“The mark is the motif that’s being repeated, just like music,” Naples-based artist Anna Rac says, standing in front of one of her abstract mixed media paintings. She moves her hand in deft, elegant orbits across the canvas, illustrating her process for creating the circular pattern in the piece. Her feet begin to bounce lightly, and soon, her whole body sways.
Rac’s creative process is also circular—a constant conversation between herself and the work. Even though she’s the creator, she doesn’t assume dominance over her art. She insists that a balanced dialogue unfolds as she paints, like a feedback loop that crescendos as she develops the imagery and layers of paint. “That painting told me I need a mark there, and there, and there,” she says, pointing to the canvas, still swaying to an innate rhythm.
Born in Poland, Rac began studying piano when she was 4 years old. “My parents were forcefully relocated during World War II from the eastern part of Poland to Gdańsk, where most of the German population (that had previously lived there) fled, leaving all their furniture and belongings, running from the Soviet Army,” she explains. One of the belongings left in the Gdańsk apartment her family moved into was a piano, and she became a dedicated music student by the time she was forced to flee the Eastern Bloc, alone, at age 16 to escape political strife. She arrived in Chicago in 1966 and began working as a live-in nanny while navigating a new country and culture, far from her family and her piano.
Even without access to an instrument for a few years, Rac remained determined. She applied to the University of Illinois at Chicago and graduated with a bachelor’s degree in music. Though she hoped to become a professional classical musician, she grew tired of working odd jobs to support herself and went back to school for a master’s degree in business and accounting. There, Rac applied the same focus and fastidiousness she had learned from her piano training. She recalls falling in love with the sleek aesthetics of early Apple computers in the beginning of her career. “I was very creative for a CPA,” she says with a smile. “None of these titles and jobs fit my personality, but wherever I worked, I found a way to be creative and improve the work environment. Even accounting systems can be beautiful, elegant and user-friendly. I’ve always been drawn to elegance.”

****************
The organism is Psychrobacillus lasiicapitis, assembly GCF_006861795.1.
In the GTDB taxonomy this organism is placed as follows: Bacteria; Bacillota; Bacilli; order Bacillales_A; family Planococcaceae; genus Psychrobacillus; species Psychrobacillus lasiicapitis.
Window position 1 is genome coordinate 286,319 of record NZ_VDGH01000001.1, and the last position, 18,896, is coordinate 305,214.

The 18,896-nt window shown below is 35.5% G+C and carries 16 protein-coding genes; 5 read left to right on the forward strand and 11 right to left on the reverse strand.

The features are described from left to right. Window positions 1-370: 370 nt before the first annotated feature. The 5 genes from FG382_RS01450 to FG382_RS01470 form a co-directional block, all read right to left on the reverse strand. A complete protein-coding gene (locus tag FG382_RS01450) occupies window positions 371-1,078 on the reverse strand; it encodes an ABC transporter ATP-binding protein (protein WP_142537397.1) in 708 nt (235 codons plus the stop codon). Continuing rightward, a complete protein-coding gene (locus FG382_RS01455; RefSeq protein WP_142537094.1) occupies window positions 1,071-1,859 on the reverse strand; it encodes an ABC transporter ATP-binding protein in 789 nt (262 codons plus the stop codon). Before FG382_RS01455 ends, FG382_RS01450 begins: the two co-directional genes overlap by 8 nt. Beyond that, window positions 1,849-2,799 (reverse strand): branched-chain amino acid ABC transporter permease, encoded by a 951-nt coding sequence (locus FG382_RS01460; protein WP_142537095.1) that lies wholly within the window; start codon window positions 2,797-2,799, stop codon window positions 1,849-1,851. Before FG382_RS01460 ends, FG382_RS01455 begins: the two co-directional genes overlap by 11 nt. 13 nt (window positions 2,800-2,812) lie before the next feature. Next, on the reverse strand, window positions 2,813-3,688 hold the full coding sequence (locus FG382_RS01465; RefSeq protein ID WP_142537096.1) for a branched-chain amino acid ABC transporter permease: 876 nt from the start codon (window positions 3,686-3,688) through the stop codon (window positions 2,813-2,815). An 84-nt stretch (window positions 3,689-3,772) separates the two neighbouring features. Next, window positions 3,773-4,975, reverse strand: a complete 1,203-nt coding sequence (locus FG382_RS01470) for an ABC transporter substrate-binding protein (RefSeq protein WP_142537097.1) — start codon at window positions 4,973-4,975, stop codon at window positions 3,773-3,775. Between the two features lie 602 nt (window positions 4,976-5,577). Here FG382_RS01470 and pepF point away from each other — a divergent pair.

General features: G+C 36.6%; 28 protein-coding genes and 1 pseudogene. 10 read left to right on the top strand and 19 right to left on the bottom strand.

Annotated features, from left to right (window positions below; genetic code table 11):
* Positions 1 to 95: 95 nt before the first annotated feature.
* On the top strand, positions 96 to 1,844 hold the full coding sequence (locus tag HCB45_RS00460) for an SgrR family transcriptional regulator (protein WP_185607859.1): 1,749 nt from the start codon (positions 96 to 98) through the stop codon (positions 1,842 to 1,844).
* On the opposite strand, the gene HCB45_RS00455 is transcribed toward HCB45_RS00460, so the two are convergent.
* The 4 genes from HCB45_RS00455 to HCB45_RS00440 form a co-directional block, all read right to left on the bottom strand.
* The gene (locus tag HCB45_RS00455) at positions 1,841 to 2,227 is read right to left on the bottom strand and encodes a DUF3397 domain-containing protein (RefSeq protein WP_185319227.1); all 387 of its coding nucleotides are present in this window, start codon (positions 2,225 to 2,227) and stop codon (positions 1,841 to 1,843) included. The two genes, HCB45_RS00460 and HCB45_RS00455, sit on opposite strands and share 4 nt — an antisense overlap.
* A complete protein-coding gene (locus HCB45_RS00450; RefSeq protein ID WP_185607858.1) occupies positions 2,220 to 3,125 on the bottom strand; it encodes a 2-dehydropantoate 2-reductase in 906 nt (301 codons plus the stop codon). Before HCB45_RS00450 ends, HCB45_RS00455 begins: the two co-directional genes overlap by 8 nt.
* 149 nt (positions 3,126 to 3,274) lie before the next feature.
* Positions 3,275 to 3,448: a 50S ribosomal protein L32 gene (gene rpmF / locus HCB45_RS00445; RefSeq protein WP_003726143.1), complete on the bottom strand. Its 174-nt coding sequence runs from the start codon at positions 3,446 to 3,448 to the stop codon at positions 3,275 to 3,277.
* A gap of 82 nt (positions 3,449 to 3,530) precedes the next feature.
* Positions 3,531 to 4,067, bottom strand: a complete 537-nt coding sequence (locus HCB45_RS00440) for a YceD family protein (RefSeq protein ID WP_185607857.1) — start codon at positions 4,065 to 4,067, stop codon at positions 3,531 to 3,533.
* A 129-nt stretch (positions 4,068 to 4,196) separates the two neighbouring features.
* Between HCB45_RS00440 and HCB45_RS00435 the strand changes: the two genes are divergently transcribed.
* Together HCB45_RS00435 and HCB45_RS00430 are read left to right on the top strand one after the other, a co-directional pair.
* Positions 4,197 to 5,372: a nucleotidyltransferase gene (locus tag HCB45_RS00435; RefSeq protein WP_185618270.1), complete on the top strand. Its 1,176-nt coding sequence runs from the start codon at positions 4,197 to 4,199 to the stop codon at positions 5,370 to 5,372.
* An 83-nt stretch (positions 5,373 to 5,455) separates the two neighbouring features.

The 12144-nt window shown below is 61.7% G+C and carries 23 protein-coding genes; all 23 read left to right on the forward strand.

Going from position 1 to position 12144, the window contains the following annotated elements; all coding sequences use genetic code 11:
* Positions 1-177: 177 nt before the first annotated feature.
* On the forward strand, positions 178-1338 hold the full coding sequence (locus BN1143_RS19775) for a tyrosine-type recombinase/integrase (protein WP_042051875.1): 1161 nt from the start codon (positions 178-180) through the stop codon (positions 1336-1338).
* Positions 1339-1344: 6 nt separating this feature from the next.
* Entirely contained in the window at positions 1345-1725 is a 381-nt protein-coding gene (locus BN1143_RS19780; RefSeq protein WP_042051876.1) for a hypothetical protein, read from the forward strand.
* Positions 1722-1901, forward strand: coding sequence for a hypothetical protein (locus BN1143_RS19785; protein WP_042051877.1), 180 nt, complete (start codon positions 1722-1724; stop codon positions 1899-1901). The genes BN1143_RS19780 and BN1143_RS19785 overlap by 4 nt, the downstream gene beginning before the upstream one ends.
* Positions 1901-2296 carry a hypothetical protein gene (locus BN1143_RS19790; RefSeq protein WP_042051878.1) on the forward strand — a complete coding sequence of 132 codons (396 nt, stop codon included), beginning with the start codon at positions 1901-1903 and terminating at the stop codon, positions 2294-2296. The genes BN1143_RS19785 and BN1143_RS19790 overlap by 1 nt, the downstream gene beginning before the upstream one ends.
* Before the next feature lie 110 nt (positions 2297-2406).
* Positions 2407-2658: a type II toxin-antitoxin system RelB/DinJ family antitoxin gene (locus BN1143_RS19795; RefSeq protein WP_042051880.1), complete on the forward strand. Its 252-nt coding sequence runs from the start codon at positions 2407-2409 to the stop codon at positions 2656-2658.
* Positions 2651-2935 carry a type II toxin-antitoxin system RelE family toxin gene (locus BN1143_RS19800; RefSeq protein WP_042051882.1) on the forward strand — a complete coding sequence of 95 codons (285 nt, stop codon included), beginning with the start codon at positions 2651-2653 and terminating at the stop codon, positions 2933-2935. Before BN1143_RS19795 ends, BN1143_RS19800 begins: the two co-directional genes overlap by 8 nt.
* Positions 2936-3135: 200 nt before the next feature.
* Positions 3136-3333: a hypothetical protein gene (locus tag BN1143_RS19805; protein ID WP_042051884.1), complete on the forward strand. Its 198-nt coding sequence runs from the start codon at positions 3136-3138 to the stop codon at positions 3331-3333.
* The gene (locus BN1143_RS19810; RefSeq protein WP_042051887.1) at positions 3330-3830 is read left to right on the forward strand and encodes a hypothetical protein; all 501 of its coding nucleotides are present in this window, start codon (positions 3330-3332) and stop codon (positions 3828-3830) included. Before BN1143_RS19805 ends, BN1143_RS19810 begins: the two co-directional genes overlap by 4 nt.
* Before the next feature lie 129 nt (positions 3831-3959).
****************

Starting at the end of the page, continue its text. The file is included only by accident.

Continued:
Rac moved full-time to Naples in 2010 and began painting in 2013. She had never dabbled in visual art before and enrolled in a painting class on a whim. In her first session, she instinctively began painting in time to the background music. She immediately knew what to do with this new art form that required a paintbrush rather than piano keys. “That’s why everyone should try different things,” Rac says.
Music plays a big role in her art. Above a makeshift desk, there are two unflinchingly bold works, which she painted while listening to the music of famed 20th-century Soviet composer Dmitri Shostakovich. The pair evokes the finale of his “Symphony No. 5”—dramatic and sweeping, heavily punctuated by bursts of brass and percussion that had Rac reaching for red and black paint.
Then there’s the rack of paintings on paper, which hangs nearby. The artist finds that their “lack of preciousness” mirrors the transience of music. As paper can be more practical and disposable than a sturdy canvas, it invites more experimentation and, in Rac’s case, more spontaneous markings that echo the ephemeral quality of sound waves moving invisibly through the air. If you know where to listen and look, music is everywhere in her studio. Although Rac never performed professionally, she also never quit playing the piano (“I still play every day,” she says), and she certainly never stopped listening to classical music.
The Shostakovich-influenced paintings are sharp, aggressive anomalies among her usual oeuvre. Rac prefers to paint while listening to Bach, Beethoven, Vivaldi, Handel, “especially Baroque composers,” she says, describing their works as “quiet music.” She points out a painting that’s more typical of her calm style, which she completed while listening to Beethoven’s “Tempest Sonata.” This time, her fingers flutter over the painting’s surface, playing each note on invisible piano keys. The blue, cool-toned abstract marks in this painting cascade down the canvas like the marks left by countless rocks skipped across the surface of water.
As Rac attributes her success as an accountant to her love of inventing “beautiful systems,” it’s no surprise that each of her artworks constitutes its own system, as well; now, rather than organizing data, she organizes layers of paint on canvas. Despite her popularity with local collectors, she still seems rather taken aback by her success. “Hopefully, [my work] will harmonize beautifully with the space. The painting should be happy there and be polite,” she says. “I believe what you paint reflects you as a person. I’m not a loud, dominant person, but there’s a lot going on under the surface.”